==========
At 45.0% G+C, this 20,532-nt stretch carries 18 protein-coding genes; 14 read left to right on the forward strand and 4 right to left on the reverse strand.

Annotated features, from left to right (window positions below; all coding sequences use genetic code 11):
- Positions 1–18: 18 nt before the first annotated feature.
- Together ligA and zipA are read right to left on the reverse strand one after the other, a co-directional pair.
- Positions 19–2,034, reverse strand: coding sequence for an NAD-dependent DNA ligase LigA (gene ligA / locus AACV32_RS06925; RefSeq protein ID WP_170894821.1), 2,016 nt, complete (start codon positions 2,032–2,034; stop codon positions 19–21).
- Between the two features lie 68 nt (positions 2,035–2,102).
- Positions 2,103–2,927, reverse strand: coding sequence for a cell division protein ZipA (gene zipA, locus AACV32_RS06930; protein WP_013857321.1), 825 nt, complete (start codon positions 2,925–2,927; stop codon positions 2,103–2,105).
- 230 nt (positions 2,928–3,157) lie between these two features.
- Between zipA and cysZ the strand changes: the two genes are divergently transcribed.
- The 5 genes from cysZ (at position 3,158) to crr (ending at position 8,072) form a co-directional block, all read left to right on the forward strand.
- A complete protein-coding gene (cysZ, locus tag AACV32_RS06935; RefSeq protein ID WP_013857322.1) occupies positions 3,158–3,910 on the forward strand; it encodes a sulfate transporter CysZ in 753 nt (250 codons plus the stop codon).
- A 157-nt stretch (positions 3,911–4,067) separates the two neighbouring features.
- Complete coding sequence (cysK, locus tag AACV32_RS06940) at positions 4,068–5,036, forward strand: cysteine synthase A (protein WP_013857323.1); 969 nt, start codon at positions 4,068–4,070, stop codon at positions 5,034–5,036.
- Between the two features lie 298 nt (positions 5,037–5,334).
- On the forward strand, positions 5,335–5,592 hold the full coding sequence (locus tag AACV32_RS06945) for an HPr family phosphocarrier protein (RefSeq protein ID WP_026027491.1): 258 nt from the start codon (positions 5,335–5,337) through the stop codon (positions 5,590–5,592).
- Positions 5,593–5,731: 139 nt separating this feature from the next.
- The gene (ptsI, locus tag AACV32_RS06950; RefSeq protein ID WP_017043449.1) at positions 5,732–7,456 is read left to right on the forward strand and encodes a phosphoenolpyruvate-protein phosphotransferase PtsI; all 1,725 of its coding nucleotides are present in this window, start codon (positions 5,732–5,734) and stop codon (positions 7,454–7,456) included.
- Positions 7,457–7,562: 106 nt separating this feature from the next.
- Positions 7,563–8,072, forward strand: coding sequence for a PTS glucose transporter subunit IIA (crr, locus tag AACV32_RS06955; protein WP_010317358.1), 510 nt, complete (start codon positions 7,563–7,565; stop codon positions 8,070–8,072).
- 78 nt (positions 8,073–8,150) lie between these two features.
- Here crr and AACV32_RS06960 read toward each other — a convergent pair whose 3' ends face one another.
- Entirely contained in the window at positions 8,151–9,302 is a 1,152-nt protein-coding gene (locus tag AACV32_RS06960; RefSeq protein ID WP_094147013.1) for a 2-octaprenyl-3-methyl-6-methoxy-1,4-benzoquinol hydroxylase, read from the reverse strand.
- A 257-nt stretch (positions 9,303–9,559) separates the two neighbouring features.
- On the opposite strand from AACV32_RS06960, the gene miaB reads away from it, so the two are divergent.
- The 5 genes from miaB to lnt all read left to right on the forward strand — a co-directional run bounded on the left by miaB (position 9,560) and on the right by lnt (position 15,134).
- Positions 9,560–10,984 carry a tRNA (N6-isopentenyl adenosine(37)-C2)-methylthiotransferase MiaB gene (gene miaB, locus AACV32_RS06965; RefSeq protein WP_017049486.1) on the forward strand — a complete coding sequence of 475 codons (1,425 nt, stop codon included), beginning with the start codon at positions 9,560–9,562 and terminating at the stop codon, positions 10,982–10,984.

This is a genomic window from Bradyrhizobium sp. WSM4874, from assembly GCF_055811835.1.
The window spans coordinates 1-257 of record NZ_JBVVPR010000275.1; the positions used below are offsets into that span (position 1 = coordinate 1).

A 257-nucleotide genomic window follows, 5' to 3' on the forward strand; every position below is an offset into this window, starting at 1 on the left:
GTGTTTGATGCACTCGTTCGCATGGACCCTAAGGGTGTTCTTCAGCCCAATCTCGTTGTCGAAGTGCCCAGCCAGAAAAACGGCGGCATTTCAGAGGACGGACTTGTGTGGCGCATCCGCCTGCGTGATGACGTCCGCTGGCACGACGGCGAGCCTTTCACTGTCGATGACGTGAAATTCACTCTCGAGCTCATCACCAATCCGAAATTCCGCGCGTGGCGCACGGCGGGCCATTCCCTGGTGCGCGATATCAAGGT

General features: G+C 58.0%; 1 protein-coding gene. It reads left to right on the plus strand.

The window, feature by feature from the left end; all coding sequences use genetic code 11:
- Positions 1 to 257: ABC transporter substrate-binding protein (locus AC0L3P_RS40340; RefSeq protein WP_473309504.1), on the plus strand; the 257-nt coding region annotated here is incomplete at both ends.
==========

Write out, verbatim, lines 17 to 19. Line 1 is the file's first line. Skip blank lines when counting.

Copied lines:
- The gene (ptsI, locus tag AACV32_RS06950; RefSeq protein ID WP_017043449.1) at positions 5,732–7,456 is read left to right on the forward strand and encodes a phosphoenolpyruvate-protein phosphotransferase PtsI; all 1,725 of its coding nucleotides are present in this window, start codon (positions 5,732–5,734) and stop codon (positions 7,454–7,456) included.
- Positions 7,457–7,562: 106 nt separating this feature from the next.
- Positions 7,563–8,072, forward strand: coding sequence for a PTS glucose transporter subunit IIA (crr, locus tag AACV32_RS06955; protein WP_010317358.1), 510 nt, complete (start codon positions 7,563–7,565; stop codon positions 8,070–8,072).